Mitt Romney will exit the ten Super Tuesday contests with more delegates than anyone else, but his political reputation damaged.
Given his crushing financial advantage, Romney should have done better tonight.
He lost Oklahoma to Rick Santorum, despite the endorsement of the state’s most popular politician — populist U.S. senator Tom Coburn.
He won Virginia, where his only opponent was Ron Paul, by only 59 percent to 41 percent. He lost significant cities ranging from upper-crust Charlottesville to working-class Lynchburg.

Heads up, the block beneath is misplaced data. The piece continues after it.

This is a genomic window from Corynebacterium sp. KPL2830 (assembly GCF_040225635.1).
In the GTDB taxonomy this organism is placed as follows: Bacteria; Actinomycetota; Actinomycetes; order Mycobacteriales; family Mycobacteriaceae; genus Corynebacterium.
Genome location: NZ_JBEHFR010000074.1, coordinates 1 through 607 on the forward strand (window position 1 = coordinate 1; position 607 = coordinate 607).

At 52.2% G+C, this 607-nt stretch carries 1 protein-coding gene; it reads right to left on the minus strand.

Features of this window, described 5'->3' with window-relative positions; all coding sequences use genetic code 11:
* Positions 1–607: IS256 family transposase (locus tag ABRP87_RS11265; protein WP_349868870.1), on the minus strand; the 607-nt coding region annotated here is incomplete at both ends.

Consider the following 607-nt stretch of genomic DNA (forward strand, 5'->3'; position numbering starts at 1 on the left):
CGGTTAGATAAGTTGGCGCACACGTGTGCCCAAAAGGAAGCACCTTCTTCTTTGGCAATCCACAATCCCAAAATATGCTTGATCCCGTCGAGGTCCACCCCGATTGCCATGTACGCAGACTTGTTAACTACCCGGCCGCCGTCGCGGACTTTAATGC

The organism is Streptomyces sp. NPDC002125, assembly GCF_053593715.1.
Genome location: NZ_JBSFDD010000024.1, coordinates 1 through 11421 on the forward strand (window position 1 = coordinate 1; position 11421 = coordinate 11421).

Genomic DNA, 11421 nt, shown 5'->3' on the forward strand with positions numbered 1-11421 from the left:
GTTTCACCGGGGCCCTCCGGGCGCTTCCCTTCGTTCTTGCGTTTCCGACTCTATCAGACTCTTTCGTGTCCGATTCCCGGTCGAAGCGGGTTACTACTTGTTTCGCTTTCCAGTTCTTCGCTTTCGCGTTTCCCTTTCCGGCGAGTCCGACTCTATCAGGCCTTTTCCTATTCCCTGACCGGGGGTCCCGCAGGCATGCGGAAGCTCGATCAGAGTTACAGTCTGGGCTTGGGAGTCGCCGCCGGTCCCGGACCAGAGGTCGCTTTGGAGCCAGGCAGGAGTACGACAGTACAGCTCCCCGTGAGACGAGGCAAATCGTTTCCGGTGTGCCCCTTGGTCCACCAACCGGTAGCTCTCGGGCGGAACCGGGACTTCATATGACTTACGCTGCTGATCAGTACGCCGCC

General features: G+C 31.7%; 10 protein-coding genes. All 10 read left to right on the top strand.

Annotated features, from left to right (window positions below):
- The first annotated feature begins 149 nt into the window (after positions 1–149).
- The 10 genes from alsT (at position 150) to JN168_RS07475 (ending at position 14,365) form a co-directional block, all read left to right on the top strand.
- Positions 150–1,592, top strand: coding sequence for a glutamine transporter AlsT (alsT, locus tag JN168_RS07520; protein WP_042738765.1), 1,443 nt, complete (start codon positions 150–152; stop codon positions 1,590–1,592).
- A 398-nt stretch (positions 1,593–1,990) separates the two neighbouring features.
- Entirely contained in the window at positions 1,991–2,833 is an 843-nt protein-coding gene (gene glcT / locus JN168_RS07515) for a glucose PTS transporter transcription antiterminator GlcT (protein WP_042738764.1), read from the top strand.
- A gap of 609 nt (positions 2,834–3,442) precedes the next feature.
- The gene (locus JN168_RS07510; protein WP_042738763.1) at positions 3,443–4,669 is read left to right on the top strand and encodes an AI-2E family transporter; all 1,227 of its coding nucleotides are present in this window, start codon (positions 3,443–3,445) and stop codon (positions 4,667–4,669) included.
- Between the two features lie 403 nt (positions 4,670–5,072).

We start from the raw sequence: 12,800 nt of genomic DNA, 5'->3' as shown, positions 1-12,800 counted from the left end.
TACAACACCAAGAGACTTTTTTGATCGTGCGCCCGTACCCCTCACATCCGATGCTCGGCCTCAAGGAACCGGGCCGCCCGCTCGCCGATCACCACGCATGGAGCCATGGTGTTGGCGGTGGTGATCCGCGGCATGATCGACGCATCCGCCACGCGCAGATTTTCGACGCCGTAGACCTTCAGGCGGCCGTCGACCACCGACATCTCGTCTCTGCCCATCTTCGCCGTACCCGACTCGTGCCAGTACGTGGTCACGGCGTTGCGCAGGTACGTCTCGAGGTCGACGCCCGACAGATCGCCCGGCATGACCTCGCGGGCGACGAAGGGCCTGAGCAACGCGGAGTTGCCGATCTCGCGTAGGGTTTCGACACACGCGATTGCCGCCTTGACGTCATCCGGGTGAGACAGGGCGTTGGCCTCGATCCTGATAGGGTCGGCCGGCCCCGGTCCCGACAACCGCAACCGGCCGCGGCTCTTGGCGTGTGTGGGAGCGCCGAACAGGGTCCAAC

Late-reporting urban areas may still give Romney a win in Ohio, but it is striking that he is struggling so much in a state where he carpet-bombed Rick Santorum the way he did. And in Ohio — unlike Michigan — there was no semi-organized effort among Democrats to embarrass him by casting votes for Santorum. Romney won among those voters who saw electability in November as their prime concern; his problem was that many voters had other priorities. Evangelicals continued to resist him, as did many blue-collar workers and the most conservative of voters.
Mitt Romney remains the favorite for the GOP nomination, but if his campaign doesn’t realize that tonight’s results are real danger signals for their man — with regard to both later primaries and the November election — they are fooling themselves.